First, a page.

So also God uses the wicked to punish each other, and then for their own wickedness He punishes them. Thus when the Jews apostatized and became sadly degenerate, decreeing unrighteousness and writing grievousness, to turn aside the needy from judgment, and to take away the right from the poor, that widows might be their prey, and that they might rob the fatherless, God sent a mighty heathen prince to punish them. This is his prophetic address to that haughty and terrible monarch: “O Assyrian, the rod of mine anger, and the staff in their hand is mine indignation. I will send him against an hypocritical nation, and against, the people of my wrath [who have incurred my wrath] will I give him a charge, [or commission] to take the spoil, and to take the prey, and to tread them down like the mire of the streets. Howbeit he meaneth not so, neither doth his heart think so; but it is in his heart to destroy and cut off nations not a few. . . . Wherefore it shall come to pass, that when the Lord hath performed his whole work upon mount Zion and on Jerusalem, I will punish the fruit of the stout heart of the king of Assyria, and the glory of his high looks. . . . Shall the axe boast itself against him that heweth therewith? or shall the saw magnify itself against him that shaketh it? as if the rod should shake itself against them that lift it up, or as if the staff should lift up itself, as if it were no wood” (Isa. 10:5, 6, 7, 12, 15). Thus God “makes the wrath of man to praise him, and the remainder of wrath he will restrain” (Ps. 76:10). He permitted men and devils to combine for the death of Jesus Christ, yet out of that event He has brought eternal redemption to countless millions, and eternal glory to the Godhead. But when they combined to keep Him in the tomb, it was not possible that He should be held captive by death. Their malice and machinations were impotent. He burst the bars of the grave, arose by His own power and ascended up on high, leading captivity captive.
Nor should this doctrine offend any one. When Pilate said to Jesus, “Knowest thou not that I have power to crucify thee, and have power to release thee?” Jesus answered, “Thou couldest have no power at all against me, except it were given thee from above” (John 19:10, 11). Nor does this doctrine destroy a just accountability, but rather establishes it. The very next words of Jesus are: “Therefore he that delivered me unto thee hath the greater sin”; thus clearly declaring that though the sin might seem to him small, yet it was sin.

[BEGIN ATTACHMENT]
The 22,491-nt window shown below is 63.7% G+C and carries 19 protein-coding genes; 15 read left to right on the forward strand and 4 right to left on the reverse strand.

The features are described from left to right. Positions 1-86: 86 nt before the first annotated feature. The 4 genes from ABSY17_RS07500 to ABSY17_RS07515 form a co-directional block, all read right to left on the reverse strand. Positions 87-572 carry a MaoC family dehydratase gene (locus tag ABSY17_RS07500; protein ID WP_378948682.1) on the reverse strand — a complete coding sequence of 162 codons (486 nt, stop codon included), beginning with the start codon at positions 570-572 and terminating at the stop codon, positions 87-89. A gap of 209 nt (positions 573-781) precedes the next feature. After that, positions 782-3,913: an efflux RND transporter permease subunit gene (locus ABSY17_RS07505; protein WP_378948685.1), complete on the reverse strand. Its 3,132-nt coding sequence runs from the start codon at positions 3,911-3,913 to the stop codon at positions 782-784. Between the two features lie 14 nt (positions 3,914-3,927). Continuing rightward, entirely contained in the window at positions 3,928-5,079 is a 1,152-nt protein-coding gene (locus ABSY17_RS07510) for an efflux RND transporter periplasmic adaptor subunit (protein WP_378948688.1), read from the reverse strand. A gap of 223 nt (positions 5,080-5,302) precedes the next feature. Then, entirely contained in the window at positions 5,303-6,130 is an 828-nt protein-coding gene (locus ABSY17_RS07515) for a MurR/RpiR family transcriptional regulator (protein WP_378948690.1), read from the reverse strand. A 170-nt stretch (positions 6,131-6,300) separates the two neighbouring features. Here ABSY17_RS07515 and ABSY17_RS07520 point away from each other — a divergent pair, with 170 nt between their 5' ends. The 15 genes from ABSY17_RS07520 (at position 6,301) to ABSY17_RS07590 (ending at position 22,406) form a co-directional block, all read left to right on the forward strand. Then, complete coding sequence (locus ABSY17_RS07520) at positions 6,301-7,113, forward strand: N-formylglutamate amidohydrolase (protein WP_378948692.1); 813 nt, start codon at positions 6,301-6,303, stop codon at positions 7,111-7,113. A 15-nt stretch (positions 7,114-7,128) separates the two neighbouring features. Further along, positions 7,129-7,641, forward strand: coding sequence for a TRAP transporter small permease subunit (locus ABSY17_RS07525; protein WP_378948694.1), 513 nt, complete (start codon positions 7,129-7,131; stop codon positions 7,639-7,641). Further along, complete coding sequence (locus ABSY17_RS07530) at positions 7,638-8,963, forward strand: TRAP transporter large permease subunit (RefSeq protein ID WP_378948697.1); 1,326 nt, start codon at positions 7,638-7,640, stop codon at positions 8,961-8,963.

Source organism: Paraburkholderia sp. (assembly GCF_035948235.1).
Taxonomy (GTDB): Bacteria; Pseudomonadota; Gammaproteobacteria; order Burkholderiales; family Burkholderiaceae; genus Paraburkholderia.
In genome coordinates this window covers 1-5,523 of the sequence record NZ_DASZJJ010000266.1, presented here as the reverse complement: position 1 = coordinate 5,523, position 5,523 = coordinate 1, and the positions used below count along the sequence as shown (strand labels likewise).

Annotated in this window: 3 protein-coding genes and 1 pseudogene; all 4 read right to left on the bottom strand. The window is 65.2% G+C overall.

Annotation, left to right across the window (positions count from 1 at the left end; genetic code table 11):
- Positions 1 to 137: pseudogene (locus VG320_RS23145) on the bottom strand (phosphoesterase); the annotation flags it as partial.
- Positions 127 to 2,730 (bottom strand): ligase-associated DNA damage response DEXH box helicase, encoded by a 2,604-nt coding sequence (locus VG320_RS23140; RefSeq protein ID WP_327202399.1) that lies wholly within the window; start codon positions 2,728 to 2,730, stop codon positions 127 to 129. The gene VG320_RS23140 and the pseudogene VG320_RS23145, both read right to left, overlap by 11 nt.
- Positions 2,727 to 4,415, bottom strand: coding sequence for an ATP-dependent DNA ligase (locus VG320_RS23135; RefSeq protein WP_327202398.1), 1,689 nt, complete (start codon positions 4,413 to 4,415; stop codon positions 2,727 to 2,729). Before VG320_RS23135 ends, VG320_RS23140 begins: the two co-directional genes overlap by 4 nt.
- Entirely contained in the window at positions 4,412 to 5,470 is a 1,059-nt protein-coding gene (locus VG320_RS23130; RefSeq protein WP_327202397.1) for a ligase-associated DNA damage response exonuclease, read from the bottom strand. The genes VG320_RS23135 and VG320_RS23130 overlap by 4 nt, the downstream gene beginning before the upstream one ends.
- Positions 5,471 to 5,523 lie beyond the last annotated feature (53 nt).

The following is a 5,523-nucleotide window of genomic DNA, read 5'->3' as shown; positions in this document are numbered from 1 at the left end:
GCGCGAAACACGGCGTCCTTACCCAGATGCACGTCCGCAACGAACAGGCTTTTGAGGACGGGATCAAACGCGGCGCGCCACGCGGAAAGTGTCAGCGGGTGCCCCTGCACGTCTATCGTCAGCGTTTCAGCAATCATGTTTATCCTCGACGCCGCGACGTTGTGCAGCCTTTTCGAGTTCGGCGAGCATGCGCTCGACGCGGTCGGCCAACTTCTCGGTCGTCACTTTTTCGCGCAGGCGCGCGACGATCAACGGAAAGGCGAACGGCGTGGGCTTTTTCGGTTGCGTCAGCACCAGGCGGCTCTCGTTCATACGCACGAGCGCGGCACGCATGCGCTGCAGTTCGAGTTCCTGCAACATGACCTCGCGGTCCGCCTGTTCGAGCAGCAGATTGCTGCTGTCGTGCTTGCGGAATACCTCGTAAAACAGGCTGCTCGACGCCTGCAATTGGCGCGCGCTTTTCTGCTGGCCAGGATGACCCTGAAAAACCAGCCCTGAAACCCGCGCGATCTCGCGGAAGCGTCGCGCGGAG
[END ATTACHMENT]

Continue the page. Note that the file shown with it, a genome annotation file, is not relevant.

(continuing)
Indeed, if God does not hold the hearts of the wicked in His hands, and entirely control them, how can the pious pray for deliverance from wicked men with any hope that they will be heard and answered? But believing this doctrine, they may well ask God to save them, knowing that if He choose, He can make their enemies to be their friends, and their persecutors to be their deliverers. This He has often done. This He still does, sending His people’s foes bowing unto them. He who made the raven feed Elijah, can never be at a loss for instruments of good to His chosen, or of wrath to His enemies. If it was not beneath Him to make an insect or a world, it is not beneath Him to govern them to wise and holy ends.
If He should resign His control over anything even for an hour, no mortal can trace the consequences. And if He were utterly to forsake any work of His hands, no creature can calculate the mischief that would ensue; for in Him we live and move and have our being, so that He alone is “Lord of all”. Devils, as tempters, have mighty influence; but the feeblest child of God, clad in innocence, upheld by grace, and guided by Providence, need not fear a million of devils. Satan is bound with a chain. He is the proprietor of nothing. Though he is called the god of this world and the spirit that works in the children of disobedience; yet the meaning of such language is that the desires and motives and aims and hearts of the men of this world are pleasing to Satan, who is at the head of the kingdom of darkness, and who sways a sceptre of malignant power over the ungodly. Blessed be God. He has not abandoned the world, bad as it is, to the reign of devils.
Nor has God resigned any part of His government to fate or chance, both of which are blind, and have no intelligence, and of course no wisdom. He governs by a plan, which is never altered simply because it is His plan, and therefore can never be improved. Both fate and chance as agents are nothing, and know nothing, and can do nothing. Over all the earth presides one who has all and infinite perfections. Just such a supreme ruler as the pious mind would desire for all the world, just such a ruler it now has and ever shall have.
Glory be to the Father, and to the Son, and to the Holy Ghost, as it was in the beginning, is now, and shall be evermore. Amen.
Plumer, William. Jehovah-Jireh: A Treatise on Providence. Originally published in 1866. Can be found at: http://classicchristianlibrary.com/library/plumer_william/Providence_by_William_Plumer.pdf